Lori Loughlin and husband plead not guilty in college admissions case

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Loughlin and Giannulli said in the court documents that they waived their right to appear in Boston federal court for their arraignment and plead not guilty to the two charges against them. He added, "I'm also thrilled to announce When Calls The Hearts season 7 coming next year!"

Instead of pleading guilty like 13 other parents - including actress Felicity Huffman - who were also indicted, Loughlin and Giannulli are pleading not guilty to "each of the charges" against them.

In indictments unsealed last week, the couple and 14 other parents face two new charges: fraud conspiracy and money laundering conspiracy.

The criminal complaint against Giannulli and Loughlin includes evidence from a cooperating witness, emails, bank records and a recorded phone call with each parent.

They are among 50 people accused of participating in a scheme that allowed wealthy parents to use cheating and bribes to help their children secure spots at universities like Yale, Georgetown and the University of Southern California (USC).

On March 12, the U.S. Attorney's Office in MA announced that it had charged 50 people, including Loughlin and fellow actress Felicity Huffman, in the cheating scandal.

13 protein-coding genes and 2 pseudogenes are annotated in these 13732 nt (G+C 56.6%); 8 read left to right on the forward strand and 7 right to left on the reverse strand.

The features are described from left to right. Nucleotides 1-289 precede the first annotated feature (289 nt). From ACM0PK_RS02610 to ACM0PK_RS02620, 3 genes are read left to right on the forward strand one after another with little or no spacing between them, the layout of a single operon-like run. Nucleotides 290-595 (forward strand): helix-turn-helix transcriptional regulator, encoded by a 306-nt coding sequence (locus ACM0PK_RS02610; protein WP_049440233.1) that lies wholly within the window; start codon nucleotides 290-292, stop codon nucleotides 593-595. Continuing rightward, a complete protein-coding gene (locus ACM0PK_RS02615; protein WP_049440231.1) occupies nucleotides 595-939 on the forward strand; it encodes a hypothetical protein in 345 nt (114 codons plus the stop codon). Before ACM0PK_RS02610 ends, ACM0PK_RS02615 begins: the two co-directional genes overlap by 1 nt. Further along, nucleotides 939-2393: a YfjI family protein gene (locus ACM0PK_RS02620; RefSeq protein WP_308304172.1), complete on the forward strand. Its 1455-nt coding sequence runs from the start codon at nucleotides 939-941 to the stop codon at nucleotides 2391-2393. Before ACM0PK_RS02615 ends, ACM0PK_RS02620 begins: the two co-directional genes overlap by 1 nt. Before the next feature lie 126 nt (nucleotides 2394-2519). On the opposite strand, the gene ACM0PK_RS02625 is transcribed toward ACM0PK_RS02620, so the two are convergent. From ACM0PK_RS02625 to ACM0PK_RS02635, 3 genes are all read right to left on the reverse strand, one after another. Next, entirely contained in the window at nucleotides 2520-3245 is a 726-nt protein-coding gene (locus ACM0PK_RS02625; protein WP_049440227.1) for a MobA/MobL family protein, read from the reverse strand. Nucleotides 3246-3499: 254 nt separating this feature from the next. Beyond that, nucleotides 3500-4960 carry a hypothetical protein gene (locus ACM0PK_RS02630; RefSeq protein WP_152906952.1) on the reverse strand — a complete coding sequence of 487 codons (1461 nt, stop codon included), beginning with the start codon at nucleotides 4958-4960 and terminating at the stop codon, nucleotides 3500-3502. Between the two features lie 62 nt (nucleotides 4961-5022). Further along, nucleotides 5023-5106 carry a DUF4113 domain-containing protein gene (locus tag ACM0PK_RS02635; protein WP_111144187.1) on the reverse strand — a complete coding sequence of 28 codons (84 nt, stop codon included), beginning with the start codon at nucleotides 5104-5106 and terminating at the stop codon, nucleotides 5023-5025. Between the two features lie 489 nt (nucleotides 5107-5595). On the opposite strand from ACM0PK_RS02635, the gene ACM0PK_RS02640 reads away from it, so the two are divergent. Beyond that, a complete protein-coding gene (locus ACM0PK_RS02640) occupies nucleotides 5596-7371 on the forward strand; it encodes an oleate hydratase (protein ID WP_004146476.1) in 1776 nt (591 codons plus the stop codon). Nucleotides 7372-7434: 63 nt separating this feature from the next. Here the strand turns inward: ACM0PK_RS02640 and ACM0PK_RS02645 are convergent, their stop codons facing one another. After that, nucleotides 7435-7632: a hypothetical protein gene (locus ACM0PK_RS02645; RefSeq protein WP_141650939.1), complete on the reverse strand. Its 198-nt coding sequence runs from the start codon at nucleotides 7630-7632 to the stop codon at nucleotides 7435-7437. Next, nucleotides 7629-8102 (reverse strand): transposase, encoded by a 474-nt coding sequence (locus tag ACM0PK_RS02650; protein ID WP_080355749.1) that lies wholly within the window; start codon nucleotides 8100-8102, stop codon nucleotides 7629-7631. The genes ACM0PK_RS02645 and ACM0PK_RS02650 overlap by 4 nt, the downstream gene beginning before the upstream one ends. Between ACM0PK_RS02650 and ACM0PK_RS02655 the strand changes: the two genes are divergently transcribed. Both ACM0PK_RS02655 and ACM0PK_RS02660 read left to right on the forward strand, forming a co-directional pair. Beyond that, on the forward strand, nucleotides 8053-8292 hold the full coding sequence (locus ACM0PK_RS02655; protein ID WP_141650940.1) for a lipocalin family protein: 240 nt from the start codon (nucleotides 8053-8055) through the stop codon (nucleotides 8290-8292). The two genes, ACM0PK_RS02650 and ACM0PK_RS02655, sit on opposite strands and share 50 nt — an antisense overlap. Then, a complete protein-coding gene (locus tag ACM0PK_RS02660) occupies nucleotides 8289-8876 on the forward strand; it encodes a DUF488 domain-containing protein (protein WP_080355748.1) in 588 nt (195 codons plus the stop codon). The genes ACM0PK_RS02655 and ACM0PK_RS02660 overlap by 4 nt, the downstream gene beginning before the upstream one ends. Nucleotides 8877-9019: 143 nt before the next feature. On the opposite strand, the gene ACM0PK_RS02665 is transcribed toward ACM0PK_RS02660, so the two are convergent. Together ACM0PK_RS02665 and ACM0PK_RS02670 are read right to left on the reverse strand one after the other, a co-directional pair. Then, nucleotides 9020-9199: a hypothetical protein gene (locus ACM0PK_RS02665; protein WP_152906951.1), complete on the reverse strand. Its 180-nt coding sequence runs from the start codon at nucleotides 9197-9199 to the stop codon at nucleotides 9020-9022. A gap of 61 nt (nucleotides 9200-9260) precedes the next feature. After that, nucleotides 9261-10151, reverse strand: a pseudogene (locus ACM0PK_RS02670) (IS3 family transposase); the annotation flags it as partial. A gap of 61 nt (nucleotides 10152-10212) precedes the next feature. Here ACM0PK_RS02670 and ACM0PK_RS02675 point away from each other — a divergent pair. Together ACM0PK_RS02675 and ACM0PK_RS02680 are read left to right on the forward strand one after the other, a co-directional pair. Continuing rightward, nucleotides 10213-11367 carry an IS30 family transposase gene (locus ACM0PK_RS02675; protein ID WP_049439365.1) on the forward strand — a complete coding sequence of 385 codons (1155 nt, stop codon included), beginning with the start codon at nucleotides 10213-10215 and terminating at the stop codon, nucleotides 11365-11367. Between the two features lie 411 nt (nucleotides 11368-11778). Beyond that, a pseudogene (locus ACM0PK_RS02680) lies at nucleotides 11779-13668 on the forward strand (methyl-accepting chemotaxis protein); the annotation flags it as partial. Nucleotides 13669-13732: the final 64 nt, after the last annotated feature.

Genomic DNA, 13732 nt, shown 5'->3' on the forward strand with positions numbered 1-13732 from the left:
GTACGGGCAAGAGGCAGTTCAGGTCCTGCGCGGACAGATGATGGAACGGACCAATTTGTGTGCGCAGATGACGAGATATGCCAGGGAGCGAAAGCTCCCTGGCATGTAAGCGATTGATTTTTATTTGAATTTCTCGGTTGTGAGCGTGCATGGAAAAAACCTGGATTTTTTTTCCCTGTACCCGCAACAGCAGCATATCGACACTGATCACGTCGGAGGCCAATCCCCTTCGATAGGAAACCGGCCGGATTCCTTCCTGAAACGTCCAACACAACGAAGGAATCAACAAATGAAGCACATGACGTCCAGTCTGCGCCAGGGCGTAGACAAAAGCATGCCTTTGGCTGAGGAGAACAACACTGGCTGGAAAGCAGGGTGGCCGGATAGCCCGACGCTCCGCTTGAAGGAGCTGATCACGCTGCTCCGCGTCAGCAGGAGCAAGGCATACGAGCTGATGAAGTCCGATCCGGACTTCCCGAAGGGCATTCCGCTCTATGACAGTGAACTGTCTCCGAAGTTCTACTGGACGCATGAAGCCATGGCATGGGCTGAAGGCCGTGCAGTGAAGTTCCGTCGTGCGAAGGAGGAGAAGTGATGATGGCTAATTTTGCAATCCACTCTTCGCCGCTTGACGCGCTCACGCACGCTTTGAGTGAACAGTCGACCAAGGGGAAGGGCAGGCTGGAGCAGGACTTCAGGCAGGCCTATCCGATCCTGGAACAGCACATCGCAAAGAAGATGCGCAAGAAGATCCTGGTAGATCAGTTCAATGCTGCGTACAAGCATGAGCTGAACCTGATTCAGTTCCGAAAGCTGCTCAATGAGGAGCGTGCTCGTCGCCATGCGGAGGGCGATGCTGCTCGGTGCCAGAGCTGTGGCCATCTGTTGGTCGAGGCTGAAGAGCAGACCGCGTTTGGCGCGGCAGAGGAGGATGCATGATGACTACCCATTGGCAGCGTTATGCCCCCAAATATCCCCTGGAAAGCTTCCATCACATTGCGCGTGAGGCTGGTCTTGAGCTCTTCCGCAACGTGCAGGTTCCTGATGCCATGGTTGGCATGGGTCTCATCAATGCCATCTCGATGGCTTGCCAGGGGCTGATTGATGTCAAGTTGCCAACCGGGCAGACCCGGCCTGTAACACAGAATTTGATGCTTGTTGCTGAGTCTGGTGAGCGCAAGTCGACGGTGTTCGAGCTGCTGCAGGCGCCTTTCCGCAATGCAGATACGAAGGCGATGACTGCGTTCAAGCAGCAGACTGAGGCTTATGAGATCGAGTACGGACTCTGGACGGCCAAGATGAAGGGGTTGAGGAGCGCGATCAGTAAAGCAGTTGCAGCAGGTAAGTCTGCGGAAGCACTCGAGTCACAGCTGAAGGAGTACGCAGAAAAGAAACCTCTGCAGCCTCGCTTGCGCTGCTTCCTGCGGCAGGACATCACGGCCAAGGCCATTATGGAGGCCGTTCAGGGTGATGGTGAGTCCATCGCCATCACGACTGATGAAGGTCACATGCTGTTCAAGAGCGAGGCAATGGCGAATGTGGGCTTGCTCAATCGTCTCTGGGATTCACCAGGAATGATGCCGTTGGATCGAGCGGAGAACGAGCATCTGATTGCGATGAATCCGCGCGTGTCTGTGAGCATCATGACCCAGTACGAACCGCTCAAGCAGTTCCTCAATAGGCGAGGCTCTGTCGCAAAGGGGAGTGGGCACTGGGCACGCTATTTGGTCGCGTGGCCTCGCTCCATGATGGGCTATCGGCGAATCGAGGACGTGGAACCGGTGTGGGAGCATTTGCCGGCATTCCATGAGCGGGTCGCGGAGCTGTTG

Manny Medrano, a defense attorney and former federal prosecutor, said that based on 2019 federal sentencing guidelines, Huffman likely will face four to 10 months in prison as part of her plea. Singer then allegedly facilitated cheating on Huffman's daughter's SAT test by having a proctor correct the teen's answers after the fact.

The source goes on to emphasize that Lori didn't understand how serious her actions were.

Singer has already pleaded guilty in a Boston federal court to charges of racketeering conspiracy, money laundering conspiracy, conspiracy to defraud the United States and obstruction of justice. Macy was not charged in the scam.

Gone girl: The network cut all ties with the show's star, Lori Loughlin, in light of the 54-year-old actress' alleged role in the college admissions scandal. "My desire to help my daughter is no excuse to break the law or engage in dishonesty".

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